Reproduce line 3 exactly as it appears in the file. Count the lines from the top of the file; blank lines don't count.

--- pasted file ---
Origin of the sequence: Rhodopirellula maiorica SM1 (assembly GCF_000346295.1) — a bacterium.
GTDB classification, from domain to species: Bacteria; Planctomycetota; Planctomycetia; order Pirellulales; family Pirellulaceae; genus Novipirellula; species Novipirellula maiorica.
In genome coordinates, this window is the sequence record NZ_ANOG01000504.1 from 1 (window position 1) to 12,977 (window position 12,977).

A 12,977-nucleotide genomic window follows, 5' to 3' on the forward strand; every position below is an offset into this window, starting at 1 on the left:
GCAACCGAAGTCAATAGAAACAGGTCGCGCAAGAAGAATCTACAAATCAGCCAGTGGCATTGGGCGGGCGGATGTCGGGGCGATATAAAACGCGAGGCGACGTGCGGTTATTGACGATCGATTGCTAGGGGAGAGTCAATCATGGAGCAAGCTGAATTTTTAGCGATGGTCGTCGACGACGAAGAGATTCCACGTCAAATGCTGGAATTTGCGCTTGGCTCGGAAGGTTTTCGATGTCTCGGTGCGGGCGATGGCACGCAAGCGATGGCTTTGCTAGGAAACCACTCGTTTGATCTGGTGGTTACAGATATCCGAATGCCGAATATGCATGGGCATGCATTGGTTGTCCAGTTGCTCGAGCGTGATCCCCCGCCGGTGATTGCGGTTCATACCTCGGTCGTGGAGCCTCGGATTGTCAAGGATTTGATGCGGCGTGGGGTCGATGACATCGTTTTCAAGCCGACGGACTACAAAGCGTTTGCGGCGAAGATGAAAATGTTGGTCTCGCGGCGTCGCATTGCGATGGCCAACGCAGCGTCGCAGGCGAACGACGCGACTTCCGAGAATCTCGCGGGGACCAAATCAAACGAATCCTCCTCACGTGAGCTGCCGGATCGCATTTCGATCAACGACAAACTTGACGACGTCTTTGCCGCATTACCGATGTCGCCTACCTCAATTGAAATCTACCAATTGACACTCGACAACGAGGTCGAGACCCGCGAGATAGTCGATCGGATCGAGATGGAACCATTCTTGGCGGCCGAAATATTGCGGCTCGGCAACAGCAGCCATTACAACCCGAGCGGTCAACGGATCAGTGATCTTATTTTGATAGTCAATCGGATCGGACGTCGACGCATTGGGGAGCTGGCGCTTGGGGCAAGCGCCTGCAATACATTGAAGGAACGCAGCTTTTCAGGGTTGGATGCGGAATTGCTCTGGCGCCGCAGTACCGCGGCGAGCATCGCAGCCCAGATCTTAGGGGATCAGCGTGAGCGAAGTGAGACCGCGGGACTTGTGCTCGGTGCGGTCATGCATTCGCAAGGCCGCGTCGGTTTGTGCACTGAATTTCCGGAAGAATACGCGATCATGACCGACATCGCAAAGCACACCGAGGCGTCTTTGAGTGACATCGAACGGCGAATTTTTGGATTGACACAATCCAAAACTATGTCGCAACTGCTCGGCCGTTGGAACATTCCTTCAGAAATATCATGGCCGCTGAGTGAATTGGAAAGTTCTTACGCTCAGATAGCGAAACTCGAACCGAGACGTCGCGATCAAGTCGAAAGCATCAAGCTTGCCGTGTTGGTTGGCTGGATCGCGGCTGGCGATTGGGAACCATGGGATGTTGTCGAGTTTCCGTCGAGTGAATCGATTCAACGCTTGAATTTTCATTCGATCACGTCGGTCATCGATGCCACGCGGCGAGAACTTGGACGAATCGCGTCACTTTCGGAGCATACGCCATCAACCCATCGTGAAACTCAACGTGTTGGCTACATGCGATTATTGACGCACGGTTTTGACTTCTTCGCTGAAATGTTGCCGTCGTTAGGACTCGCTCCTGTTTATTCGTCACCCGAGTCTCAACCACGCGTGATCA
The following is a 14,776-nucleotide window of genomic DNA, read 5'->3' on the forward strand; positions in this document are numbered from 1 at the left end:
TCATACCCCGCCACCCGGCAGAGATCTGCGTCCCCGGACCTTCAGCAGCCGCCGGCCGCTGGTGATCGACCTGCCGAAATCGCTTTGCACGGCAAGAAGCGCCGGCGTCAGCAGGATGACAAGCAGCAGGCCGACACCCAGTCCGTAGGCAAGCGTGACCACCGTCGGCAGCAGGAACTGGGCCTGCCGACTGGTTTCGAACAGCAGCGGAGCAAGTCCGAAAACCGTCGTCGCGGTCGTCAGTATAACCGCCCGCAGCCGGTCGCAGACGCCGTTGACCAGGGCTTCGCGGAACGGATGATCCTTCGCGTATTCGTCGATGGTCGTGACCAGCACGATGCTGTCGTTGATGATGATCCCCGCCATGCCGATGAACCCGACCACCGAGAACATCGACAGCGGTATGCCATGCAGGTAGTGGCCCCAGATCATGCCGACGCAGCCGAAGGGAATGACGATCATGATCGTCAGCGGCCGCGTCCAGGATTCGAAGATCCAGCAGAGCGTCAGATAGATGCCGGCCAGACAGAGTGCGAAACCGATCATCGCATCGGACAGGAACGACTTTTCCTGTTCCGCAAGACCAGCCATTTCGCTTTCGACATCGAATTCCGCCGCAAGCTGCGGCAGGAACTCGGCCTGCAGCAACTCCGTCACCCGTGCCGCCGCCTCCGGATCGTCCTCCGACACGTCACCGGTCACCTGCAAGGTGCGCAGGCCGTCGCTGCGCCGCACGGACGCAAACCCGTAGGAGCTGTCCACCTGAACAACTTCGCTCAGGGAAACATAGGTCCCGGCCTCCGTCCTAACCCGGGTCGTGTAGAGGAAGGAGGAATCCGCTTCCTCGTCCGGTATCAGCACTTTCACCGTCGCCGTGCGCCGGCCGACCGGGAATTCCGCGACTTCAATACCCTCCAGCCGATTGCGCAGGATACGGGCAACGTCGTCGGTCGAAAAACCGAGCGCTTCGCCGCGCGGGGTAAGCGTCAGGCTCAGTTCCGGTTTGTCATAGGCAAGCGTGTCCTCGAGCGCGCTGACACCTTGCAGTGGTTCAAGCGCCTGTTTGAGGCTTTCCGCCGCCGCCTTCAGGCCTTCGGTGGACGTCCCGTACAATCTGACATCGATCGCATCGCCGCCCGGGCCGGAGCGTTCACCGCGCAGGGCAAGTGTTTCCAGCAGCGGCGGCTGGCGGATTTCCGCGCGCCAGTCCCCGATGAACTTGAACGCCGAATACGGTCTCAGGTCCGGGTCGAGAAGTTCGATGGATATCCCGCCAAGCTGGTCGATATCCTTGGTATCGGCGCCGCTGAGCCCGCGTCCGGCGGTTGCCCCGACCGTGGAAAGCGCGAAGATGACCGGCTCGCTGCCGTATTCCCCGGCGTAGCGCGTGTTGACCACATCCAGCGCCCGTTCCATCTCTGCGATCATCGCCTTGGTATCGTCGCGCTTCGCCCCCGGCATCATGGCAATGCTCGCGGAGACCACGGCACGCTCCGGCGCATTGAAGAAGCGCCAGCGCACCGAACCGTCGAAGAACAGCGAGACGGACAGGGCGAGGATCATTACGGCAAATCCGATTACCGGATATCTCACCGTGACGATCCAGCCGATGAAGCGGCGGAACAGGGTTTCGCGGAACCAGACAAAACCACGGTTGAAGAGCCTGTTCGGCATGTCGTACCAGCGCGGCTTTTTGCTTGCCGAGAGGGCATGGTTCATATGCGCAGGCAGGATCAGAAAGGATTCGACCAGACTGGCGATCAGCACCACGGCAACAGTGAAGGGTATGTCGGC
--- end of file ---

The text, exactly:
In genome coordinates, this window is the sequence record NZ_ANOG01000504.1 from 1 (window position 1) to 12,977 (window position 12,977).